While promoted by the academic community of North Korea, and supported by certain writers and historians in South Korea, this theory is not recognized in the mainstream academic circles of South Korea, United States, China (and Taiwan) and Japan.[20][21][22][16][23]

Maps[edit]

See also[edit]

Notes[edit]

References[edit]

  1. ^ Dane Alston. "Contested domains: The Poetic Dialogue between a Ming Emperor and a Chosŏn Envoy". Retrieved 2 April 2012.
  2. ^ Lim Jie-Hyun. "The Antagonistic Complicity of Nationalisms". Retrieved 2 April 2012.
  3. ^ a b "Archived copy". Archived from the original on 2015-06-25. Retrieved 2015-06-15.CS1 maint: Archived copy as title (link)
  4. ^ Carter J. Eckert, el., "Korea, Old and New: History", 1990, pp. 13
  5. ^ Yi Pyong-do, 《The studies of the Korean history》 Part 2, Researches of problems of the Han commanderies, PYbook, 1976, 148 p
  6. ^ Eckert, Carter J.; el. (1990). Korea, Old and New: A History. p. 14. ISBN 978-0962771309.
  7. ^ 'Ki-Baik Lee', "A New History of Korea", 1984 Harvard University Press, page 24'
  8. ^ 《前漢書》卷二十八〈地理志〉第八:“樂浪郡,武帝元封三年開。莽曰樂鮮。屬幽州。戶六萬二千八百一十二,口四十萬六千七百四十八。有雲鄣。縣二十五:朝鮮;□邯;浿水,水西至增地入海,莽曰樂鮮亭;含資,帶水西至帶方入海;黏蟬;遂成;增地,莽曰增土;帶方;駟望;海冥,莽曰海桓;列口;長岑;屯有;昭明,高部都尉治;鏤方;提奚;渾彌;吞列,分黎山,列水所出,西至黏蟬入海,行八百二十里;東暆;不而,東部都尉治;蠶台;華麗;邪頭昧;前莫;夫租。”Wikisource: the Book of Han, volume 28-2
  9. ^ 玄菟郡,武帝元封四年開。高句驪,莽曰下句驪。屬幽州。戶四萬五千六。口二十二萬一千八百四十五。縣三:高句驪,遼山,遼水所出,西南至遼隊入大遼水。又有南蘇水,西北經塞外。上殷台,莽曰下殷。西蓋馬。馬訾水西北入鹽難水,西南至西安平入海,過郡二,行二千一百里。莽曰玄菟亭。Wikisource: the Book of Han, volume 28-2
  10. ^ 通典 邊防 朝鮮 武帝元封三年、遣樓船將軍楊僕從齊浮渤海、兵五萬、左將軍荀彘出遼東、討之。朝鮮人相與殺王右渠来降。遂以朝鮮為真蕃、臨屯、楽浪、玄菟四郡。今悉為東夷之地。昭帝時罷臨屯、真蕃以并楽浪、玄菟。
  11. ^ 《三國志》卷30 魏書 烏丸鮮卑東夷傳 穢 自單單大山領以西屬樂浪、自領以東七縣、都尉主之、皆以濊為民。後省都尉、封其渠帥為侯、今不耐濊皆其種也。漢末更屬句麗。Wikisource: the Records of Three Kingdoms, volume 30
  12. ^ 《後漢書》卷85 東夷列傳 濊 至元封三年、滅朝鮮、分置樂浪・臨屯・玄菟・真番四郡。至昭帝始元五年、罷臨屯・真番、以并樂浪・玄菟。玄菟復徙居句驪、自單單大領已東、沃沮・濊貊悉屬樂浪。後以境土廣遠、復分領東七縣、置樂浪東部都尉。the Book of Later Han, volume 85
  13. ^ "매국사학의 몸통들아, 공개토론장으로 나와라!". ngonews. 2015-12-24. Archived from the original on 2016-09-19.CS1 maint: BOT: original-url status unknown (link)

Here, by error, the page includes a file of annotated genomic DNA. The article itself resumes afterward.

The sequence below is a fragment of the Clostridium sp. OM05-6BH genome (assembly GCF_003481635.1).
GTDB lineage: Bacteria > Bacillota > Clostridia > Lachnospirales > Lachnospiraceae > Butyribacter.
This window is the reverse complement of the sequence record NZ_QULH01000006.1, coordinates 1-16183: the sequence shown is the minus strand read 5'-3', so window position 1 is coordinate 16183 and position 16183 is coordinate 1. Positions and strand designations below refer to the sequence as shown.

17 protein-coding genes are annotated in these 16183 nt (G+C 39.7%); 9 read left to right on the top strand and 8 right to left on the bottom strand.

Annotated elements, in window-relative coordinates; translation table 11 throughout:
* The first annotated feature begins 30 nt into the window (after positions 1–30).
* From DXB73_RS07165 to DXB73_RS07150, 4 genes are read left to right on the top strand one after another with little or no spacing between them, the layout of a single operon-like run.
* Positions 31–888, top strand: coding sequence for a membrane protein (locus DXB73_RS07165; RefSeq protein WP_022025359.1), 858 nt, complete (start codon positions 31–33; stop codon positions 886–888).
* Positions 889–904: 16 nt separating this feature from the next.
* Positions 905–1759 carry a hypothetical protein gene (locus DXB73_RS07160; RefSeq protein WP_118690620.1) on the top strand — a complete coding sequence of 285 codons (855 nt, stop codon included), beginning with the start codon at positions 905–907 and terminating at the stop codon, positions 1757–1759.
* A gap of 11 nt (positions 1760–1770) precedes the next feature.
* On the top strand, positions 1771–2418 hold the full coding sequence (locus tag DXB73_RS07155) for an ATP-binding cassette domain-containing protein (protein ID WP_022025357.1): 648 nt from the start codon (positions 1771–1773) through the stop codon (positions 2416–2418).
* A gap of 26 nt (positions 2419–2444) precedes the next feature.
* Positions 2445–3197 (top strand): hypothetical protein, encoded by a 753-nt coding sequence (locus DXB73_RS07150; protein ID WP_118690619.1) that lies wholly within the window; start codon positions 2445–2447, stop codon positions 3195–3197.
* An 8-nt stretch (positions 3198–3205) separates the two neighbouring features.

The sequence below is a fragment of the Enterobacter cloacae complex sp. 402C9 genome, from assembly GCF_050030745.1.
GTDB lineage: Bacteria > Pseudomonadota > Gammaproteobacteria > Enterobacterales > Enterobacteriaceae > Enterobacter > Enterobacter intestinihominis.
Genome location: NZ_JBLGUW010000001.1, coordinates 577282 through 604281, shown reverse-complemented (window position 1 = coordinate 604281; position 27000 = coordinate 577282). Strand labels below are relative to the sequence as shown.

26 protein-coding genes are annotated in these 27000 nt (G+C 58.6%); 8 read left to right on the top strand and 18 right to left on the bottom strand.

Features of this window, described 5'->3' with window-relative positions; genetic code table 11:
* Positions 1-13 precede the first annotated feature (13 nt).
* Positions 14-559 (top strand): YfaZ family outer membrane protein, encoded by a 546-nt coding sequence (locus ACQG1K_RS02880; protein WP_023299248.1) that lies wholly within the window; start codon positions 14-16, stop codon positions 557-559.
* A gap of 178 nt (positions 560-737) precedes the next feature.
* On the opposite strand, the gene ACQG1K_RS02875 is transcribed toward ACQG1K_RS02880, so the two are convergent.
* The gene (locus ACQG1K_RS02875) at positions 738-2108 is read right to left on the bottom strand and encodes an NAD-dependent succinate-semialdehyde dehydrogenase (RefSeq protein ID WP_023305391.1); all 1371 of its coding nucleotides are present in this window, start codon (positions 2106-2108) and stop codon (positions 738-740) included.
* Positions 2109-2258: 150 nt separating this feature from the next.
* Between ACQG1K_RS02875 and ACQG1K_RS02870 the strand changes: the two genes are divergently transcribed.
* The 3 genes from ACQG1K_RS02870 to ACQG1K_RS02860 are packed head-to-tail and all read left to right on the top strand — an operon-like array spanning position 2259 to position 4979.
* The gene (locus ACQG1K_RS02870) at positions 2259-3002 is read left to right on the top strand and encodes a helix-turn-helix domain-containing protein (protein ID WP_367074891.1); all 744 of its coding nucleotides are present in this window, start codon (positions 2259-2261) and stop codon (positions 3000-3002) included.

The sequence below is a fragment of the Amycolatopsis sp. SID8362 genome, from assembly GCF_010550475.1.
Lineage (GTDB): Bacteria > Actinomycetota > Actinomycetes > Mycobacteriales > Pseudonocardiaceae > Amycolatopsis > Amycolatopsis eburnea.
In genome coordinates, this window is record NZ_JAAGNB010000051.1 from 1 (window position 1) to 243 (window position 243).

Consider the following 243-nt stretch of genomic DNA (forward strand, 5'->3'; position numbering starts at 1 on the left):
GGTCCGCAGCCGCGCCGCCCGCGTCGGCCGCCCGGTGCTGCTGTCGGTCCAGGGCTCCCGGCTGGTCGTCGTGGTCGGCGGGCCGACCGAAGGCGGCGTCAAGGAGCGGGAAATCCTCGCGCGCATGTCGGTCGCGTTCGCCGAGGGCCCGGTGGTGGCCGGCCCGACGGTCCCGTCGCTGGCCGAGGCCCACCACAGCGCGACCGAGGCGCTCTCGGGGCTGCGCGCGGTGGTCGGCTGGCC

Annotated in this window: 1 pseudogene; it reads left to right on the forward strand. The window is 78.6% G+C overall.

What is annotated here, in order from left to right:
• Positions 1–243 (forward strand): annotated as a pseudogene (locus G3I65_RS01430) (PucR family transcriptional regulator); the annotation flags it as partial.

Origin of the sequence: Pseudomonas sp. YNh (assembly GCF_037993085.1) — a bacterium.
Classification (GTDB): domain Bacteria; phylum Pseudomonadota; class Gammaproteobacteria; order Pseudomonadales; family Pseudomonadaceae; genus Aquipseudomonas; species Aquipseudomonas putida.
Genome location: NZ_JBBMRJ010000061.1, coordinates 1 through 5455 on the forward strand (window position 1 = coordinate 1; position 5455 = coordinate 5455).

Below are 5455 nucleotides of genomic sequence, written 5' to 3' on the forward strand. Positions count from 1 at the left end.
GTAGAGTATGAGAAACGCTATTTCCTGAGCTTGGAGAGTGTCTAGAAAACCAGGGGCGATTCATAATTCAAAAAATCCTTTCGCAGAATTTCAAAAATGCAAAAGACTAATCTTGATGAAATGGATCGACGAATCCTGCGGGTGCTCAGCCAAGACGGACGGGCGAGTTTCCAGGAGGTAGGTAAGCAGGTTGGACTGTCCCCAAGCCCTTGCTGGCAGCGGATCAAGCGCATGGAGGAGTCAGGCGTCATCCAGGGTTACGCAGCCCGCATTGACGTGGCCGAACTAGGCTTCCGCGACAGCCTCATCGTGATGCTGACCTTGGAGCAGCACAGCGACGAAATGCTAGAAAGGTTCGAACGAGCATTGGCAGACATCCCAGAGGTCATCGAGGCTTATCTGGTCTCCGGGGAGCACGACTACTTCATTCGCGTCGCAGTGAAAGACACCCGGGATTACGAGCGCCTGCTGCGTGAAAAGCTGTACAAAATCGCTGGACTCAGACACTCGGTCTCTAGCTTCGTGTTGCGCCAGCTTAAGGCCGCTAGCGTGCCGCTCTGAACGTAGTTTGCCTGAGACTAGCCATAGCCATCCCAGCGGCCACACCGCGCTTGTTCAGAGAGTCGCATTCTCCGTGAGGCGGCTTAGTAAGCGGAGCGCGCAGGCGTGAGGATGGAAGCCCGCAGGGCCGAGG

14. ^ "요서 vs 평양… 한무제가 세운 낙랑군 위치 놓고 열띤 토론". Segye Ilbo. 2016-08-21. Archived from the original on 2017-04-13.CS1 maint: BOT: original-url status unknown (link)
  15. ^ ""갈석산 동쪽 요서도 고조선 땅" vs "고고학 증거와 불일치"". The Dong-a Ilbo. 2016-08-22. Retrieved 2017-04-14.
  16. ^ a b c Pai, Hyung Il (2000), Constructing "Korean" Origins: A Critical Review of Archaeology, Historiography, and Racial Myth in Korean State Formation Theories, Harvard University Asia Center, pp. 127–129
  17. ^ a b c Ch'oe, Yŏng-ho (1980), "An Outline History of Korean Historiography", Korean Studies, 4: 23–25, doi:10.1353/ks.1980.0003
  18. ^ Ch'oe (1980), p. 509
  19. ^ Armstrong, Charles K. (1995), "Centering the Periphery: Manchurian Exile(s) and the North Korean State", Korean Studies, 19: 11–12, doi:10.1353/ks.1995.0017
  20. ^ United States Congress (2016). North Korea: A Country Study. Nova Science Publishers. p. 6. ISBN 978-1590334430.
  21. ^ Connor, Edgar V. (2003). Korea: Current Issues and Historical Background. Nova Science Publishers. p. 112. ISBN 978-1590334430.
  22. ^ Kim, Jinwung (2012). A History of Korea: From "Land of the Morning Calm" to States in Conflict. Indiana University Press. p. 18. ISBN 978-0253000248.
  23. ^ Lee, Peter H. (1993). Sourcebook of Korean Civilization. Columbia University Press. p. 227. ISBN 978-0231079129.